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New Book: Janis Freegard’s Wild, Wild Women

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Wild, Wild WomenMaggie Rainey-Smith launched Janis Freegard’s new book, Wild, Wild Women, at Unity Books on Wednesday 19 June in Wellington, with a view to what makes this book special – and hints at why it was selected as winner of the At The Bay I Te Kokoru 2023 short story manuscript award.

This month, we publish Maggie’s launch speech and celebrate Janis’s book.

You can find the book at the publisher’s page here.


From Maggie Rainey-Smith…

Janis Freegard, novelist, poet and short story writer. Winner of arguably our most prestigious short story award, the KM Memorial Award, in 2001 with her short story ‘Mill’.  Her novel, ‘The Year of Falling’ with Mākaro Press came out nine years ago and was recently translated into Bulgarian.  Two collections of poetry through Auckland University Press and her most recent poetry collection ‘Reading the Signs’ with The Cuba Press, in 2020. (Not to mention her huge successes over the years with flash fiction and stories on Radio New Zealand, anthologies both international and local.)


Wild, Wild Women.  What an enticing title. Published by At the Bay I te Kokoru.

The collection kicks off with quite a conventional story called ‘Moeraki Boulders’ … a woman takes what she wants … the usual … what Erica Jong once called ‘The Zipless (bonk)’, I’ll say to keep things seemly… and it sets the tone for the rest of the collection: strong women taking control, having agency in their own lives… not that we will always think their decisions wise!

I’m thinking of this collection as a degustation.  A long slow meal of multiple flavoured dishes with distinctly different flavours yet working alongside one another, complementary, a building of something substantial and satisfying.

The stories are unpretentious, not wanting to be more than they are, which is a quietly intelligent observation of the various ways we inhabit womanhood. Men get a mention, and they are not that pretty apart from Baldy… He’s strong, good looking, and they’ve attempted sex but it was a flop, so hey presto, the perfect friend and flatmate. He is missed. What happened to Baldy?

One of my favourite stories in the collection is ‘Saturday Night’. It’s a quiet story that leaves a lingering aftertaste.  “Cool nights in an eighties Auckland spring”  “Sex drugs and rock and roll”! A group of young friends with fake IDs, trying to make the most of that sacred thing, the Saturday night out that includes casks of Blenheimer, pills and booze. The sacred Saturday night… so many expectations through which a kind of pathos emerges.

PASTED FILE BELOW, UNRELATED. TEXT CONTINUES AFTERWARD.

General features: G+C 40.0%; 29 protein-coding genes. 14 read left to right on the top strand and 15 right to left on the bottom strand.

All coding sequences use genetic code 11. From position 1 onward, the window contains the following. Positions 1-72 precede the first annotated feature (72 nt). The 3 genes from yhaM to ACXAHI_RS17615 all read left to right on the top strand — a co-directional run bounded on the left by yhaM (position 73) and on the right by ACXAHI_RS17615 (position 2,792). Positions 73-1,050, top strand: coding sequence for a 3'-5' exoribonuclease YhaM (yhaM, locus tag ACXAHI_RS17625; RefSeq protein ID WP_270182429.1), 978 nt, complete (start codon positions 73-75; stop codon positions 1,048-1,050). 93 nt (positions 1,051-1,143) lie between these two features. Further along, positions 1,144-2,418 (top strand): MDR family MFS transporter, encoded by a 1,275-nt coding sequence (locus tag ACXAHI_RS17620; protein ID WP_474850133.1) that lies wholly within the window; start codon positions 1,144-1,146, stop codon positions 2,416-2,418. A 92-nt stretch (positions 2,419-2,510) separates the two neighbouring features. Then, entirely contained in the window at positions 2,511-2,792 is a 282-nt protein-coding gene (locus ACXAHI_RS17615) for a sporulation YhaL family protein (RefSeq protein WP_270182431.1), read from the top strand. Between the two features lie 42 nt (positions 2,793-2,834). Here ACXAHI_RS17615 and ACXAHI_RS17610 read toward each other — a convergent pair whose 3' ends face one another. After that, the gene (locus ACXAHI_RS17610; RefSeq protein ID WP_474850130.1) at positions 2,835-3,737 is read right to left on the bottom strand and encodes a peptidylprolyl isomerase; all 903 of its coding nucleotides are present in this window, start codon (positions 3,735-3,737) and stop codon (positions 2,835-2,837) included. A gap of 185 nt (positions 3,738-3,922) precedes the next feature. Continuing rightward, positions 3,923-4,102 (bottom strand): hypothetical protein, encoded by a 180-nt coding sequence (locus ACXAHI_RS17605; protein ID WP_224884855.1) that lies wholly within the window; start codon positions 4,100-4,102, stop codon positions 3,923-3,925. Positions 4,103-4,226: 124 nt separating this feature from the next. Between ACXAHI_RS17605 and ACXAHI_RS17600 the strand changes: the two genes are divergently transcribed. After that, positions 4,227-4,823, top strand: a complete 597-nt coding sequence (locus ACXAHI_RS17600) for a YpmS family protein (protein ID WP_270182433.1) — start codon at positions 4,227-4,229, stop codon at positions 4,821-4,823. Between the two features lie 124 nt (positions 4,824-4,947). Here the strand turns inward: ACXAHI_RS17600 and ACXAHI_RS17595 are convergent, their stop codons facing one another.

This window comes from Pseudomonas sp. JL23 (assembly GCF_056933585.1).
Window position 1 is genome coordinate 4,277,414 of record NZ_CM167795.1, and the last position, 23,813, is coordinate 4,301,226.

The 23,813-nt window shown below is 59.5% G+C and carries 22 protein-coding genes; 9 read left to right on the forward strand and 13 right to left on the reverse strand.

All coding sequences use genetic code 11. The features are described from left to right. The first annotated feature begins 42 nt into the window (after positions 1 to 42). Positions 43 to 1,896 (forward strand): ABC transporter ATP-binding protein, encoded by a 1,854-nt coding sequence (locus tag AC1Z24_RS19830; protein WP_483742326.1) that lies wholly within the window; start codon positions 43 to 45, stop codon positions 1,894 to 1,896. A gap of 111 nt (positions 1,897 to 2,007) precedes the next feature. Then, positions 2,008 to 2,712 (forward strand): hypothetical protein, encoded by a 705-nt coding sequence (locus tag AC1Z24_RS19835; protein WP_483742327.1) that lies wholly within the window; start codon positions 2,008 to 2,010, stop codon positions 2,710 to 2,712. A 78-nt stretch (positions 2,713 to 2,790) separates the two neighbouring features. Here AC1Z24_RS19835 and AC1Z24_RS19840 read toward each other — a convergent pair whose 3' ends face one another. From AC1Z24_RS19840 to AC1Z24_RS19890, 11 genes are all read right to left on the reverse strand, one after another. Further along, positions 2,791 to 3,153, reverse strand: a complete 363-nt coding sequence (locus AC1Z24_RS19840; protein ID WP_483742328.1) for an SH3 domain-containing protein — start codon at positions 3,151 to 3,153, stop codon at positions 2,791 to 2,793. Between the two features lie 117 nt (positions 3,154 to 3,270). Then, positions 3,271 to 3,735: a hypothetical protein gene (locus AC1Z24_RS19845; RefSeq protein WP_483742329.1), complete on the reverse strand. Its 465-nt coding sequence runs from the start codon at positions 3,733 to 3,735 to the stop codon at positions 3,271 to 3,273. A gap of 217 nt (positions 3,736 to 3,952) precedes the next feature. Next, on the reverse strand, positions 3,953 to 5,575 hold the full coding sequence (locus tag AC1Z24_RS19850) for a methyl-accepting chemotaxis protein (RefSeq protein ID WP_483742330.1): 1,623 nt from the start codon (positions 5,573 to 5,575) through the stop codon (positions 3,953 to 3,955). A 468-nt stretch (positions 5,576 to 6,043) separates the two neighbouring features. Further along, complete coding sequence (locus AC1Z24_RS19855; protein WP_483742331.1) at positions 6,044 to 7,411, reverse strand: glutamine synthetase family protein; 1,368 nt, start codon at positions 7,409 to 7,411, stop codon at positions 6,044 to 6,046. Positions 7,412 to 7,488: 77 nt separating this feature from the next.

There are three kinds of fishy stories. I really liked ‘Swimming in New York’.  “Serena felt like a fish, a snapper perhaps, silvery and dense, one who’d slipped away from the shoal.”  How hard can it be to pay off your student loan if all you have to do is swim naked in a flash rooftop pool in a downtown New York high rise while a pervert business tycoon watches you. There’s a contract.  Easy, eh? And no, the story doesn’t go where you imagine it might.

Women and water and fish and there’s the ‘Lorelei’ – a wonderful romp and a cautionary tale (pardon my pun).   Laugh out loud, the water birth. Tears of laughter. If I say too much I’ll spoil the plot but high tech IVF is involved and it hasn’t all gone according to plan.

‘Split Infintive’ – another great title. An argument. The sort a comfortable couple might have because, well, they can… habits develop… there’s boredom and dissatisfaction. Love has died. Oh hang on, don’t be in such a hurry.

Cars, lamingtons and pelargoniums versus geraniums. Proper brown teapots. It’s a Kiwi collection of this there is no doubt.  There’s a Damlier named Dulcie with a walnut dashboard making her way through Canvastown, Pelorus, the Rai Valley and tearooms we all recognise and Carly (you know, as in Carly Simon) takes Dulcie for a spin.

A wee morality tale with ‘Love and Lust’ personified, chatting at the cocktail bar, cherries on toothpicks, a philosophical to and fro on the merits of carnality versus hot cocoa. Well, sort of. I think the debate’s still going on.  You can feel the fun the author has writing this.

There is the exquisite insight of a story like ‘Exposure’. A young teenage girl, barely into womanhood infatuated with a tattooed older woman who is renting a house on the beach near to her home… nothing gets resolved. It’s the grit of a real, often insubstantial, but precious life. A character who finally has agency and takes control even if we hold our breath and wonder and worry too… what will become of her.

Overall, this is a most enjoyable romp of a read. I read chronologically but you could start wherever takes your fancy. I could feel the author’s joy and humour laced with compassion brimming out of these stories. They feel real, closely observed vignettes of life.

So raise your glasses and toast Janis and Wild, Wild Women.


Janis Freegard’s new book Wild, Wild Women can be purchased from the publisher here.


Maggie Rainey-SmithMaggie Rainey-Smith is a novelist, poet, short story writer and essayist.  Her poetry Collection ‘Formica’ was published in 2022 by The Cuba Press. She blogs at acurioushalfhour.com and her website is www.maggieraineysmith.com

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